• Begin by making a cut partway through the bottom of any limb to be trimmed, a few inches from the trunk. Then cut through the limb just above the first cut. This ensures that when the limb falls, it will not tear off a long strip of bark on the way down.
  • Finish by cutting off the few inches sticking out from the trunk. Be sure to leave the "branch collar," the swollen area of trunk tissue that forms around the base of a branch. Leaving the branch collar protects the main trunk from damage.


After a Storm
The type of care you give after a storm should depend on a tree's age, the extent and type of damage. 

To care for storm damaged trees:

  • Plan ahead before deciding what to do with fallen trees. 
  • In general, it is best to reset only smaller trees, since large trees will be weakened and may fall again.
  • Decide what to do with tree stumps. 
  • If you are going to leave them, cut them off flush with the ground. 
  • If you plan to remove them, leave four feet of stump standing. 
  • Removal will be cheaper and easier if stumps can be pulled out instead of dug out.
  • Cut off broken or torn limbs to avoid unnecessary bark stripping.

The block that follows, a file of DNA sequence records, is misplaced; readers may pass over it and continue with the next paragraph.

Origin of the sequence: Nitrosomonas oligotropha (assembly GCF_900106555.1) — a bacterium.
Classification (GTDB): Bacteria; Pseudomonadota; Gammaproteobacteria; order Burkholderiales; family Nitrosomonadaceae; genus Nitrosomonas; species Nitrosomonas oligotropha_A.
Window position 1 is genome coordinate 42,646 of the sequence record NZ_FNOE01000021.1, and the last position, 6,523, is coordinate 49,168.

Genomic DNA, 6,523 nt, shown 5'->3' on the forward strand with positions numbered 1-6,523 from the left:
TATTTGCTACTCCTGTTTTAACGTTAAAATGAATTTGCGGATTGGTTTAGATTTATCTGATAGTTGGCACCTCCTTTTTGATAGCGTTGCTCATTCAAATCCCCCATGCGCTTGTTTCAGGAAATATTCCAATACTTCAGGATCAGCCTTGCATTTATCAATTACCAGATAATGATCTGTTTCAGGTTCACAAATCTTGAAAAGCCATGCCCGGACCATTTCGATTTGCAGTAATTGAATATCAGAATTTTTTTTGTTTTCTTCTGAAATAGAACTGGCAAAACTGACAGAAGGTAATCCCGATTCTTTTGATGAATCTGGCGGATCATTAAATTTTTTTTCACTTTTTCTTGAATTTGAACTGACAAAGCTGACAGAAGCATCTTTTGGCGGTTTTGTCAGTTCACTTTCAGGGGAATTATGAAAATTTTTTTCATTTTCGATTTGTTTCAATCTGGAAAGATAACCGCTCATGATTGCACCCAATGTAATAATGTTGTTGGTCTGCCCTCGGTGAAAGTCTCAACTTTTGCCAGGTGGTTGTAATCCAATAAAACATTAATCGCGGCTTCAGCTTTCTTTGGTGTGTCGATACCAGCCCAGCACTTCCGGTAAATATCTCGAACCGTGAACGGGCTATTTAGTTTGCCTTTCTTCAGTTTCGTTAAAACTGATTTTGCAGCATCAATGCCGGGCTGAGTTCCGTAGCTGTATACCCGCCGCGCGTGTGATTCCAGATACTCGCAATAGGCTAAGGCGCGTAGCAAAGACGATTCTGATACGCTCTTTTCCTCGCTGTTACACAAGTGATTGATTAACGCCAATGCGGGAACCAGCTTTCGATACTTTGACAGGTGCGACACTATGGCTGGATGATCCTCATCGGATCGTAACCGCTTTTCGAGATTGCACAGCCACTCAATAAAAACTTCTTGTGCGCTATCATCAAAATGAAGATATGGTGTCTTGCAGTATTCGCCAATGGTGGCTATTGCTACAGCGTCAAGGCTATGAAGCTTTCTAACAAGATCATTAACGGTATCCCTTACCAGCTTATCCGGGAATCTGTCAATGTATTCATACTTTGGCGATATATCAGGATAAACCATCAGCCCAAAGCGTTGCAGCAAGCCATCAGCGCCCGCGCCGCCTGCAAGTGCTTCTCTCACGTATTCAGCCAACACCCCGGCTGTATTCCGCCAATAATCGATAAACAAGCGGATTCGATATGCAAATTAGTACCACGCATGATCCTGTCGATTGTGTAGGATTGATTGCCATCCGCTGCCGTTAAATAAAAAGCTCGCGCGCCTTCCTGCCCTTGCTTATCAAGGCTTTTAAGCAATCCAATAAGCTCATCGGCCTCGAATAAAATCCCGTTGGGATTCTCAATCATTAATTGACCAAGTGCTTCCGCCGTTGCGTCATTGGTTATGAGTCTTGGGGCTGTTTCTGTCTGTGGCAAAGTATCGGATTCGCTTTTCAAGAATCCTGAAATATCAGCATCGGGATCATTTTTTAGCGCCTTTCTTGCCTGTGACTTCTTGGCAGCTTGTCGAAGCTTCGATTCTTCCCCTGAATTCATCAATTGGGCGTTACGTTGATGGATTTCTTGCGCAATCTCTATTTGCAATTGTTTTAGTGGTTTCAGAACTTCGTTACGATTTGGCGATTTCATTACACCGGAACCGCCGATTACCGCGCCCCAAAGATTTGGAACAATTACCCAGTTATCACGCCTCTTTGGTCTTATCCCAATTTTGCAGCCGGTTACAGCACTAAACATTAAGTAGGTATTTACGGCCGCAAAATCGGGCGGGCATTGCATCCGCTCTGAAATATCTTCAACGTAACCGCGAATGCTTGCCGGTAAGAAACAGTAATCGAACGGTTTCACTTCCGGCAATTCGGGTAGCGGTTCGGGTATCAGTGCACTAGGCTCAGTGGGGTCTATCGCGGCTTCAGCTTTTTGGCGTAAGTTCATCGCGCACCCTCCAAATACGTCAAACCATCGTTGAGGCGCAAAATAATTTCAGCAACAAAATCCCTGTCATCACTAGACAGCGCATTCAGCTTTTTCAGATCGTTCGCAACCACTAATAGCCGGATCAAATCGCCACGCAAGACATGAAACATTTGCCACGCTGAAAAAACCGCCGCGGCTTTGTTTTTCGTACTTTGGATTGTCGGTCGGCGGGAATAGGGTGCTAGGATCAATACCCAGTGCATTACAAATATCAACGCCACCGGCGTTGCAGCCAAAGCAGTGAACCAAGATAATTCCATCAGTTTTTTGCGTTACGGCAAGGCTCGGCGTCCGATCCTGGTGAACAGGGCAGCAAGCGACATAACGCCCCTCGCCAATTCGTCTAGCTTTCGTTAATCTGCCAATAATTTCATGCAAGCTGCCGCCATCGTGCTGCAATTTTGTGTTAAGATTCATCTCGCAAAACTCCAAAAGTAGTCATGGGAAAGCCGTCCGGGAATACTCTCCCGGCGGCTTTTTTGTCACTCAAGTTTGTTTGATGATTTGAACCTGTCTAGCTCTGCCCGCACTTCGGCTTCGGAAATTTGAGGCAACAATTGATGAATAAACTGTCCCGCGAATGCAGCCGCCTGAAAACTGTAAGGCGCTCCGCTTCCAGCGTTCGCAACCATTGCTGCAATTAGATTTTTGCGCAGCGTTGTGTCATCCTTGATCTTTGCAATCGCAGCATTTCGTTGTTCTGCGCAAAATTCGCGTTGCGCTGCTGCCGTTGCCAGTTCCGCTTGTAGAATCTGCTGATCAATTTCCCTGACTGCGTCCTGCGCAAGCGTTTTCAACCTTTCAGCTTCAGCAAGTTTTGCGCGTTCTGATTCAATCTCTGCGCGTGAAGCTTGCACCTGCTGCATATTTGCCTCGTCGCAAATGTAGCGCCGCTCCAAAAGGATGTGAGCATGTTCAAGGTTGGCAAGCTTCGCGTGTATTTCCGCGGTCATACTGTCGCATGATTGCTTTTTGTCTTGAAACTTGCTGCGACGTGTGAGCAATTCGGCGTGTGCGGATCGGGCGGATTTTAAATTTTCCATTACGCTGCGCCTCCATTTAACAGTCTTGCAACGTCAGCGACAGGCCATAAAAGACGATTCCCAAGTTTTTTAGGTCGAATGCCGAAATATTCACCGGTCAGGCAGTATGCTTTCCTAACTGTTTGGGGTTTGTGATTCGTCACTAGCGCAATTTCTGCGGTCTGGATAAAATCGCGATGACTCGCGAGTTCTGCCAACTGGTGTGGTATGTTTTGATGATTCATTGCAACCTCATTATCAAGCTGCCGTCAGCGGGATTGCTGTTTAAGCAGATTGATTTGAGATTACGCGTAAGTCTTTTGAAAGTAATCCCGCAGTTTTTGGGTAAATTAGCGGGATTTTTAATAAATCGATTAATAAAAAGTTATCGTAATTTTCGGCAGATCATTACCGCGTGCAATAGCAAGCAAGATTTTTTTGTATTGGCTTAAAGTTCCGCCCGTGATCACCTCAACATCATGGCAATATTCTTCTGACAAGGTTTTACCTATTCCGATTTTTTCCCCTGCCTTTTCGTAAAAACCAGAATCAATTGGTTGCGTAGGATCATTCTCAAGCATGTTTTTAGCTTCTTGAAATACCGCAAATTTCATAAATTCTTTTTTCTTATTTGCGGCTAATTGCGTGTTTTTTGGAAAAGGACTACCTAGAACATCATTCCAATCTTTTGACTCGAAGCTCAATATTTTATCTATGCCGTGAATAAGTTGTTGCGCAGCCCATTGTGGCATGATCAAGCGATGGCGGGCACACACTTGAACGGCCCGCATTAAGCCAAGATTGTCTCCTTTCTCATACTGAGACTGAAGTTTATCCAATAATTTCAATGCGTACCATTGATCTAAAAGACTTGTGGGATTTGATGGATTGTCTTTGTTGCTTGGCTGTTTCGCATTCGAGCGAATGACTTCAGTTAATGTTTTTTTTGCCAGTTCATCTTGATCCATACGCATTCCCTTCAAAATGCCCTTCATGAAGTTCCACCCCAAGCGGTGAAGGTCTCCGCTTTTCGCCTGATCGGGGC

• When straightened, uprooted trees will require bracing for a long time. 
  • Before you reset a tree, cut, smooth and paint all jagged and irregular root breaks. 
  • Water the tree well and fertilize. 
  • Do not remove guy wires or braces for two years.
  • After repairing trees, continue to care for them.  Check soil moisture regularly.  
  • Prune a damaged tree just enough to balance the loss of roots. 
  • Cut out broken, diseased and malformed branches to give the tree a desirable shape.

If you have property damage to your home or business and need assistance, please contact Advanced Restoration's staff at (800) 693-6263. Advanced Restoration Corporation serves Nassau and Suffolk County, and the New York Metro area.  

Tags: wind damage, nassau county restoration, disaster kleenup, advanced restoration corporation, emergency service, disaster restoration, home repair, catastrophe

What To Do After a Loss

Posted on Thu, Mar 18, 2010 @ 08:32 AM

Heavy rains and winds pummeled the New York Metro area this past weekend, causing major damage to many homes and businesses. If you experienced property damage, you need to know what to do after a loss. 

If you suffer a loss, the first thing to do is to notify your insurance company or its agent. You can do this by telephone, although it is a good idea to follow up with written notification. Remember, if you give the notice to your broker, rather than directly to the insurance company, you still have a responsibility to make sure that the insurance company receives notice of your claim.

It is also important to notify your insurance company promptly after any incident takes place that might result in a claim at some later date, even though no claim was made at the time the event occurred.